Babin is quick and intense, and while he still has a lot to learn, the
Texans believe he is future Pro Bowl material. Capers says Babin reminds him
of former Pro Bowler Kevin Greene, whom Capers coached in Pittsburgh. And
Antwan Peek, who missed five games with injury as a rookie, has looked good
enough on the other side that Wong has been seeing some time at the inside
spot opposite Sharper. Grade: B.

Defensive backs: One of the league's best cornerbacks, Aaron Glenn, made his
third Pro Bowl in Houston's first season in 2002, but a nagging groin injury
limited him to only 11 games last year. He's healthy and has looked superb
in training camp. Marcus Coleman had been picked on, playing the other
corner much of the last two seasons. But the Texans took Robinson with their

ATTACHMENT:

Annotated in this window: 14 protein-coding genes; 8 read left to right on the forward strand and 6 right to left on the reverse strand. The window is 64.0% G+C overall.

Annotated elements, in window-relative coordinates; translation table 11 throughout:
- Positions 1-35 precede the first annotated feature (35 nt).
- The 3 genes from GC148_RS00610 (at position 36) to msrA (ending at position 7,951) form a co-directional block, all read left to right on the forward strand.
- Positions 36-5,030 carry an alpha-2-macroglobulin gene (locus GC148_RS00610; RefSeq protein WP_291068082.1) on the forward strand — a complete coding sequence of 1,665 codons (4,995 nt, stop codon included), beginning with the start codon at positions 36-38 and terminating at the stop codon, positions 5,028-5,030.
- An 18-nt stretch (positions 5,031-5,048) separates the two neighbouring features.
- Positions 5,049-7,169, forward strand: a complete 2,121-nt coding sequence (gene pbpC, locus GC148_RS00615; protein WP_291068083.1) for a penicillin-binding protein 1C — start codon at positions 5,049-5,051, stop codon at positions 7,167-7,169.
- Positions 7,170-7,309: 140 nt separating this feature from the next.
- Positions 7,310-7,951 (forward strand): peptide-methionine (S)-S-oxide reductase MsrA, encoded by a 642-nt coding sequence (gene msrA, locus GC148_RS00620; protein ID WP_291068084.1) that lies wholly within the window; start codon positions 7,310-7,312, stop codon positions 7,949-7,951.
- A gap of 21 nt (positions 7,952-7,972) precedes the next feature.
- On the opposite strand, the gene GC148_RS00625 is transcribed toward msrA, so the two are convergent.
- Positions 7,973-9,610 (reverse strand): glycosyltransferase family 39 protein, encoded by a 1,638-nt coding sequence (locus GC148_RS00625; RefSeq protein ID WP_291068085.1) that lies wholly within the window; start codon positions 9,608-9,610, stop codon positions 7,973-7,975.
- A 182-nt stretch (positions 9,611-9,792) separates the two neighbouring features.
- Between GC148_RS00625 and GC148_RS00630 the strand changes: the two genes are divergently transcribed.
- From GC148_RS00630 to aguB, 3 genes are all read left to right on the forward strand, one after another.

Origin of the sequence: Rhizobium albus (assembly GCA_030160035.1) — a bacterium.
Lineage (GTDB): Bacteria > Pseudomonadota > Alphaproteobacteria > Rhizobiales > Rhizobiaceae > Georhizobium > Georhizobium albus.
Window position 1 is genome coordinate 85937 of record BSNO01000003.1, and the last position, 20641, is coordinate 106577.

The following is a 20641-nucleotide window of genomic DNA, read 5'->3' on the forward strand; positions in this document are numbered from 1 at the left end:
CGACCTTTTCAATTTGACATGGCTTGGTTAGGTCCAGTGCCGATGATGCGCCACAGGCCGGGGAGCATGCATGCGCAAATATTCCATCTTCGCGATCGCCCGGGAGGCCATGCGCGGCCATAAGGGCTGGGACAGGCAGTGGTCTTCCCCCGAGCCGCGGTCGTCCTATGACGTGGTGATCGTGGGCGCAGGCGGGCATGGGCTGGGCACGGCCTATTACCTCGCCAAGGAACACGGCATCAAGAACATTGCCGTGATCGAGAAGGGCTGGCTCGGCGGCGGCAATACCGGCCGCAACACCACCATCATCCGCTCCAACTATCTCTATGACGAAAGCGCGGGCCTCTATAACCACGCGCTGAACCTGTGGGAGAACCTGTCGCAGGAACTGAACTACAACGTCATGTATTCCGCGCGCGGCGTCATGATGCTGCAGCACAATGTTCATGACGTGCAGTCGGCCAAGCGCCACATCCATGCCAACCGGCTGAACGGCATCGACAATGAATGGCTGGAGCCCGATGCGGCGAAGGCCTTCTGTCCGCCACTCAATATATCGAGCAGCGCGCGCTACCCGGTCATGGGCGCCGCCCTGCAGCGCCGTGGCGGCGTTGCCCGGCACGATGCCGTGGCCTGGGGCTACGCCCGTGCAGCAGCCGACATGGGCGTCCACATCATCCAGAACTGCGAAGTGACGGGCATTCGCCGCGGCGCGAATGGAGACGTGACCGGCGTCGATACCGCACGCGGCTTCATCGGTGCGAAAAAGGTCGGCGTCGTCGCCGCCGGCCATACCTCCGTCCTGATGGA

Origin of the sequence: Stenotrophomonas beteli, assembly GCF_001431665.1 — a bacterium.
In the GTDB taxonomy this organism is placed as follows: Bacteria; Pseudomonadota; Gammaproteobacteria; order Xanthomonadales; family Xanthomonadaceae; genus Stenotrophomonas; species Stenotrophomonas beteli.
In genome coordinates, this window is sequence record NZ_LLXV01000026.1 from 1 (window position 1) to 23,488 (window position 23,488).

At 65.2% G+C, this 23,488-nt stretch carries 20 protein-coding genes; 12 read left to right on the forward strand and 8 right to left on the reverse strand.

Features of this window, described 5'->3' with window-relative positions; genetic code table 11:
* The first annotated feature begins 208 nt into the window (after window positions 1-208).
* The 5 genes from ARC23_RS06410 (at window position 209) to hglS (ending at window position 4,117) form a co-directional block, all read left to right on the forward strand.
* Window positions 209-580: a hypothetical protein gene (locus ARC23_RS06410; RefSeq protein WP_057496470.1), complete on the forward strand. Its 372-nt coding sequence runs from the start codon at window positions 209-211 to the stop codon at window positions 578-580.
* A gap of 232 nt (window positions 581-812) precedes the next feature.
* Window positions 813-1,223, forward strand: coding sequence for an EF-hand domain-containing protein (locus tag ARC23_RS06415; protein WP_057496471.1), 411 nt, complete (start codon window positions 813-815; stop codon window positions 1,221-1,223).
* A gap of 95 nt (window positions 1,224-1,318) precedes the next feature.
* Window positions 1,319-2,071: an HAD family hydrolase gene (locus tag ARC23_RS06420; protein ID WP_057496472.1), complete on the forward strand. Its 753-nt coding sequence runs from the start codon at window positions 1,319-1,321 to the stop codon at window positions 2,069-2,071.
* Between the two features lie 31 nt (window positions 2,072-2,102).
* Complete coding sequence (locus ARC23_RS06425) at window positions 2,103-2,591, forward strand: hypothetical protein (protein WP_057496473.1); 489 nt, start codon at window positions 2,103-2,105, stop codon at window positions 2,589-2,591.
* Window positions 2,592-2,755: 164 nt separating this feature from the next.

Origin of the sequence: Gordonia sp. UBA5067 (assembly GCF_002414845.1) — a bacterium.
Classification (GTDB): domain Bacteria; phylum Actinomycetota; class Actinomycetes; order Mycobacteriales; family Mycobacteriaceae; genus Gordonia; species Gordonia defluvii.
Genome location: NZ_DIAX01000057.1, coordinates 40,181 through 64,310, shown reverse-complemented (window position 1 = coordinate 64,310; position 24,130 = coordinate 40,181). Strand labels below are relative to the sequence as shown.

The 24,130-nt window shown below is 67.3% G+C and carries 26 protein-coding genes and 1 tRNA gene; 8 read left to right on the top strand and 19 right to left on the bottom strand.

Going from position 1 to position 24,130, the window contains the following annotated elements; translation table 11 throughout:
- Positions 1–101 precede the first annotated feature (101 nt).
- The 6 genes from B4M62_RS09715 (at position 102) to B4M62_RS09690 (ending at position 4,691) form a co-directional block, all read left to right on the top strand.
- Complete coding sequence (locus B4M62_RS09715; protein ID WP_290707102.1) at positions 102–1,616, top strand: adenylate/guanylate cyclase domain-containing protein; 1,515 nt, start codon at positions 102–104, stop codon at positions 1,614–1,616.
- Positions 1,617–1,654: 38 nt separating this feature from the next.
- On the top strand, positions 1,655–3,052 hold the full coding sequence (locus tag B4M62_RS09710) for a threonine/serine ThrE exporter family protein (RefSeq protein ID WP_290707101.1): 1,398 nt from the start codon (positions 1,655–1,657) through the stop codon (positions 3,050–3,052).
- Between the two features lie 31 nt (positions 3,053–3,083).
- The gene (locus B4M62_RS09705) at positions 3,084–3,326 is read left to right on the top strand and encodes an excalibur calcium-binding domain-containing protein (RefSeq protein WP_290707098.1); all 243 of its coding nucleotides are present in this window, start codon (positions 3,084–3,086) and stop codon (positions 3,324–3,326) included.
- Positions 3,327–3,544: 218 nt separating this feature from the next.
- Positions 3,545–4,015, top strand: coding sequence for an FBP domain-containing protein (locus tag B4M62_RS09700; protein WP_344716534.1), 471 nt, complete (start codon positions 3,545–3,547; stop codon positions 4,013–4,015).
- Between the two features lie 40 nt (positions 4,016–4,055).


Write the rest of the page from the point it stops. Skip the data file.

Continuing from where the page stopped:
first pick in April and immediately pronounced Robinson the starter opposite
Glenn. They moved Coleman, who had a career-high seven interceptions last
year, to free safety, where his size (6-2, 206) and athleticism might be
more suited. That could solve two problems for the Texans, who have always
had concerns at free safety, as Coleman has taken to the position well.
Robinson is still learning and will make many mistakes, but his great
catch-up speed will probably keep him in the starting lineup while he
completes the education. SS Eric Brown still is one of the league's most
feared hitters. Backup CBs Kenny Wright, Jason Bells and Demarcus Faggins,
who has come a long way from last season, and S Marlon McCree provide
quality depth. Grade: C-plus.

Special teams: PK Kris Brown and P Chad Stanley are top-quality kickers.
Both are solid and steady. Brown hit 18-of-22 (.818) of his field goals and
all 27 PATs. Stanley averaged 41.5 yards a punt and downed 36 inside the 20,
best in the league. But the return game is still not where the Texans would
like it, and they were still unsettled at those positions as they left
training camp. Incumbent J.J. Moses and rookie Vontez Duff had not been
spectacular, and the Texans were still looking for a big-play maker. Grade:
C
.